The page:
Studies Show 50 Shades Of Grey Fans Are Most Likely To Be Sexist
The Debrief: Fan of Fifty Shades? Hold onto your hats
Oh my Shades! (See what I did there?) New study reveals that women captivated by the the popular first edition of Fifty Shades of Grey, scored highest on the ambivalent sexism scale - eish
According to science, researchers revealed that young women who joyously read Fifty Shades of Grey cover to cover, have been proven to show sexist attitudes. On the off chance you’ve never heard of the book, it’s written by author EL James and plays on eroticism, tedious foreplay and a whole lot of spanking.
So, what does this mean? Well to put it simply, researchers carried out a study on a little over 700 women, aged between 18-24. The study required subjects to answer a number of questions regarding the book – the results came back and hey presto, sexism. In short, the study suggests that women who actually complete the first of the three Fifty Shades books (like read every single word), are more likely to advocate sexist beliefs. More so than those who either did not complete the book or those who have never read it.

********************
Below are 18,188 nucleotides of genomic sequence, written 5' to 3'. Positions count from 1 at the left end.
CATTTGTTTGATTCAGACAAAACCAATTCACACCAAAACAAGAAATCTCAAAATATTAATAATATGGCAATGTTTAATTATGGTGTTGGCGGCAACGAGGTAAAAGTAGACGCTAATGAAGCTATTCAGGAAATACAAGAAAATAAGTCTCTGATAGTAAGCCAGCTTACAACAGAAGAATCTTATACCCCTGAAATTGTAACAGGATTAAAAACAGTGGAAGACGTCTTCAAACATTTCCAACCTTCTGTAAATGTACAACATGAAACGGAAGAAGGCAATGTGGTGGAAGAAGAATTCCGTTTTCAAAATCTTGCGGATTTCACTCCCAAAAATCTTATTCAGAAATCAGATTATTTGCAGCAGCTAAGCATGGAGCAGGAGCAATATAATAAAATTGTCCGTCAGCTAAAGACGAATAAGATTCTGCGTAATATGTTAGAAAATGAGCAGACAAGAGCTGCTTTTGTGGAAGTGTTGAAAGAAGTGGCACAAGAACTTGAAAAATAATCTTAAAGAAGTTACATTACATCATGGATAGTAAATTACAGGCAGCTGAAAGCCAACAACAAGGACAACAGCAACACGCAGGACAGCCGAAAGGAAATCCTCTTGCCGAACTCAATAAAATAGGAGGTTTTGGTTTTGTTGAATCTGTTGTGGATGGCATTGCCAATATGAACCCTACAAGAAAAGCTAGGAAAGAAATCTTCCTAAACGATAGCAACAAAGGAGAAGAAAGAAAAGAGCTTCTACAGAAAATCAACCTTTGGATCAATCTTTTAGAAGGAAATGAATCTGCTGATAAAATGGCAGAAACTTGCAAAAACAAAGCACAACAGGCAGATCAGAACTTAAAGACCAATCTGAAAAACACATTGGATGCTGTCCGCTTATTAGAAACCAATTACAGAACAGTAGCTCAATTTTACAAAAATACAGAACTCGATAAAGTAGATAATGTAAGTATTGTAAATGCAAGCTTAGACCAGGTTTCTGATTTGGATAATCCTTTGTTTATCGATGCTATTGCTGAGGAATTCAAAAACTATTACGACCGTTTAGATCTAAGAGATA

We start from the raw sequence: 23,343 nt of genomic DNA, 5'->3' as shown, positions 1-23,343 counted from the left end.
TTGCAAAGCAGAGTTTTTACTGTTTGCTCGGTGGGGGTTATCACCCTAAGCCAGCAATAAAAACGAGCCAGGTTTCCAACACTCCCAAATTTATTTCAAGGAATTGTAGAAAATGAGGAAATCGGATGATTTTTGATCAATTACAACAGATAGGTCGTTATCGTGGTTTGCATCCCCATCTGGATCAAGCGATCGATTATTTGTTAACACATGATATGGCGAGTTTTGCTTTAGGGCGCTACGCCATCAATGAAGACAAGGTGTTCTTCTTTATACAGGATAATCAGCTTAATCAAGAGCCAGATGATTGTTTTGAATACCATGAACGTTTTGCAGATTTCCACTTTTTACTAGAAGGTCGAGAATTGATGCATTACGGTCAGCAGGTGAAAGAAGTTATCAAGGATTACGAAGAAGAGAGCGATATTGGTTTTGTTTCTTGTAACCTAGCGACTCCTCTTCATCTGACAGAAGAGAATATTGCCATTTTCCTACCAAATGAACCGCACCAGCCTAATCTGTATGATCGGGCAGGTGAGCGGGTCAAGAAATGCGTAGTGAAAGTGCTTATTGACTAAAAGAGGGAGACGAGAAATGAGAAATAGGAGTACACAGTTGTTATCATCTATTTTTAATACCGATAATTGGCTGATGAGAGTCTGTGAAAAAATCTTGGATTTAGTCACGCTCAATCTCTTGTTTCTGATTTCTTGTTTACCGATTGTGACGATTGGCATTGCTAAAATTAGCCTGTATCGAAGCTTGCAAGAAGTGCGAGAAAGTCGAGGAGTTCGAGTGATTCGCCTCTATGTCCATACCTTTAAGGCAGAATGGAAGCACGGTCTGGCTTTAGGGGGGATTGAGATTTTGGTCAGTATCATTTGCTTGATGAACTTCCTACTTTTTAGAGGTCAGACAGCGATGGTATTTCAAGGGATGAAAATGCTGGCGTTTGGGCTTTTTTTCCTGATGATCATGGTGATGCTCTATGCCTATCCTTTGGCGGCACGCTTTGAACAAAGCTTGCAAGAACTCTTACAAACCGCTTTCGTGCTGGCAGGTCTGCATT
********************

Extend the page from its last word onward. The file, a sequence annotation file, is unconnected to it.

Though some may class the novel as stimulating and or adventurous, others, class the novel as rather patronising, demeaning and a little belittling of Ana’s character – though of course, I can only base this judgement on Jamie Dornan’s overly submissive portrayal of Christian Grey.
Findings published in this journal reinforce the idea that there are stereotypical sexist representations of men and women - well duh. The study basically reveals the key stereotypical and sexist representations, demonstrating the idea that males must be represented as strong, in control and masterful beings. Women on the other hand, are typically viewed as unassertive, weak or fragile. Ugh.
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At work? With your gran?
You might want to think about the fact you're about to read something that wouldn't exactly get a PG rating